Romance novelist Kat French on being the breadwinner

She turned her hand to novel-writing while at home with two young sons – and soon became successful enough to quit the day job. Now, Kat French is the sole earner, and her husband looks after the children and housework…

I’m a full time romantic comedy writer from the Black Country, which isn’t the most glamorous location to write romance, I know! Although the lovely thing about romance is that it happens everywhere, it doesn’t always have to be set on a lush tropical island or in a snow-capped mountain cabin. I live with my husband, our two young sons and two anti-social cats. Our boys are thirteen and ten, so as you can imagine it’s never quiet in our house.

We’re pretty fortunate with our set-up these days. When the boys were babies my husband used to work huge hours at a job he didn’t especially enjoy, and I was on maternity leave from my job in HR with the Civil Service. I started writing whilst I was off with the boys, and after a couple of false starts things were going well enough for it to make sense for us to flip roles at home.

That was back in 2012; my husband gave up that job to take over the house and the lion’s share of child-related things, and we decorated the spare room out as my brand new office. It’s pretty girly; as the only female in a house where every other room is a temple to Lego and remote control cars, I was in heaven creating a space just for me.

Discipline is something I’ve had to work hard cultivate; we’ve both had to, to be honest. Working from home is a double-edged sword – it’s brilliant in that there is no commute, no boss, and no set hours, but the work still has to get done.

I’m grateful that I have deadlines to work to; they are the framework I hang my working week around.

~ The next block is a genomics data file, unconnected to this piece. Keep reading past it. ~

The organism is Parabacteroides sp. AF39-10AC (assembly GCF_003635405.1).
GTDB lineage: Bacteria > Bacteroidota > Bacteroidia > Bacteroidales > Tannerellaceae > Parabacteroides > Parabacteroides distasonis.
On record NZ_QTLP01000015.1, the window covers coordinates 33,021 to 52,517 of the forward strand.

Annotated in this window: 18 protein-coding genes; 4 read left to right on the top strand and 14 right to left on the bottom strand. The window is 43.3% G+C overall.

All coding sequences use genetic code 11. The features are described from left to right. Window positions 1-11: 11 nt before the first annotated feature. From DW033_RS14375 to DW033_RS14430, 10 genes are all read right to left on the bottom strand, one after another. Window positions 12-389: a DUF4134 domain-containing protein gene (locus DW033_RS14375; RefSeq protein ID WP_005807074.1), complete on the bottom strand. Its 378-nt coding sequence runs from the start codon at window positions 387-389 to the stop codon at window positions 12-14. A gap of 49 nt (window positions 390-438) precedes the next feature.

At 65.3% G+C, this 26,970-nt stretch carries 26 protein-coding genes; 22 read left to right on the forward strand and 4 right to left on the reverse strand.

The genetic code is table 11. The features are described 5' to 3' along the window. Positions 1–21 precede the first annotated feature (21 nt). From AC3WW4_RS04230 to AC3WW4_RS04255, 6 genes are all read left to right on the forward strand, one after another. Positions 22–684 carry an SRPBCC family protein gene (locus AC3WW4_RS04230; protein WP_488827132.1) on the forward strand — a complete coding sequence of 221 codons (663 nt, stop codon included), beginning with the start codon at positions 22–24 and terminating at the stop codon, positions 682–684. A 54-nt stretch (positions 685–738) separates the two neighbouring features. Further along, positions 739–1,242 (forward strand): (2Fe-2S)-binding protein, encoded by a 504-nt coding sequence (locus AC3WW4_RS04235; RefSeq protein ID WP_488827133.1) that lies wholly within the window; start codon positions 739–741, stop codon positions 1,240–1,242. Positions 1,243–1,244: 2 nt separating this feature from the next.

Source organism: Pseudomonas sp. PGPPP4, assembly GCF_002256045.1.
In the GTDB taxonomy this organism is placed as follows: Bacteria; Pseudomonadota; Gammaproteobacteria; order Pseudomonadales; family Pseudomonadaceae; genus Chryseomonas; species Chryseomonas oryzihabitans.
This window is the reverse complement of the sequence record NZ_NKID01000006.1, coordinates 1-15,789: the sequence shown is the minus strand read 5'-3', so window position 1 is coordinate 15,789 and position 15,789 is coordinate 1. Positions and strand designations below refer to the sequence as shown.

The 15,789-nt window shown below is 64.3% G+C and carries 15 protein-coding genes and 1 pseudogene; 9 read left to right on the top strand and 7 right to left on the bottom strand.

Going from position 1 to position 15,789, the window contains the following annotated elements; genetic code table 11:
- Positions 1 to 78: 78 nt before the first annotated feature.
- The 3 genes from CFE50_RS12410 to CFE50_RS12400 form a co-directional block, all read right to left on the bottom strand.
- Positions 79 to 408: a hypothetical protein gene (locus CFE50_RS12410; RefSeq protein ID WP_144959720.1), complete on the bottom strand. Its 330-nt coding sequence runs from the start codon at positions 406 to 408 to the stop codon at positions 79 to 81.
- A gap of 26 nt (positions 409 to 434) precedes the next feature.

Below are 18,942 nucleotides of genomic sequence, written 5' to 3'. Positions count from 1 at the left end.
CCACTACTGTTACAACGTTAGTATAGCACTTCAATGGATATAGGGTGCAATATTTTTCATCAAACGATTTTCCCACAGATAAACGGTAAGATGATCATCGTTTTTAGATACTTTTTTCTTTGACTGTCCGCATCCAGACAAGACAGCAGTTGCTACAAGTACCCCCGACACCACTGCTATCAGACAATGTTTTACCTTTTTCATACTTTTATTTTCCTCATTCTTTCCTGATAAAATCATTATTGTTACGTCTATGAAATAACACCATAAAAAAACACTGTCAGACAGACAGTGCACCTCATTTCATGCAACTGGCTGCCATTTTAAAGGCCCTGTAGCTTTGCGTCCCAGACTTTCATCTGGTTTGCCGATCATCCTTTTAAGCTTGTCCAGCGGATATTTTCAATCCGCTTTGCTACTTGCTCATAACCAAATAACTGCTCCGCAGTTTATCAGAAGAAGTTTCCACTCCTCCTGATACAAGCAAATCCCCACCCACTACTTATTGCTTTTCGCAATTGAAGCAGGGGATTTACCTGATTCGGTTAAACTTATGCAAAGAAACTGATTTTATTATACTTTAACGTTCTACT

Parenting seems to lurch from one worry to the next as they grow older

Our flipped roles have thrown up lots of challenges at home. Just being together twenty-four seven is a challenge in itself! One of the things we’ve had to adjust to is not having individual working lives to talk about and share at the end of the day, and I know for James it’s been a huge transition from being the main earner in the house to being in charge of the washing, the cooking, the shopping and the cleaning. He’s done a pretty heroic job on the domestic front, but the most valued change for us is the amount of time he’s getting to spend with the kids as they grow up. He takes care of the school runs, the cricket matches and the assemblies now, and I still get to go in every now and then for parents evenings and sports days.

The best thing for me is the adaptability that the job affords me. I can and do work office hours up in my office, but they once the boys come home I can stop and spend time with them, then pick up again downstairs on the sofa once they’re in bed.

My biggest challenge is probably switching off. I take my laptop everywhere with me, and invariably spend time working when we are on holidays. For that reason we most often book a villa with a pool, Wi-Fi and a comfortable outside seating area; the kids can spend the days in the pool, and I can sit under a sunbrella writing with a huge G&T next to me. It’s not a bad sacrifice really, because I love writing so much it doesn’t feel like work. I make sure to do my share of sunbathing, reading and swimming too.

It took me until my late thirties to seriously write, even though I’d always known it was what I wanted to do

Our family goals going forward are really to keep things running as they are. Our youngest son starts senior school this year, so we’ll soon have two teenagers under our roof and all of the associated shenanigans that go along with that.

Parenting seems to lurch from one worry to the next as they grow older. In the beginning it used to be whether they’d sleep through and how to encourage them to be more adventurous with food, where as now it’s how to get them to do their homework, the perils of keeping them safe on-line, and which subjects to study to help them on their way later in life.

They’re not really sure what they want to do yet, although my little one is showing strong signs of wanting to follow me into writing. He’s already picked out his pseudonym, and I’m forever finding little diaries and notes he’s made. I’d encourage him all the way if he takes it more seriously when he’s older. It took me until my late thirties to seriously write, even though I’d always known it was what I wanted to do in my heart of hearts. If there’s one thing I’d like for my boys, it’s for them to work out early what they’re good at and what they enjoy; if they can find a job that combines the two, then as far as I’m concerned they’ve hit the jackpot.

Bed and Breakfast on the Beach by Kat French is out now in paperback.

Main image credit: all from Designspiration (pens by Present and Correct)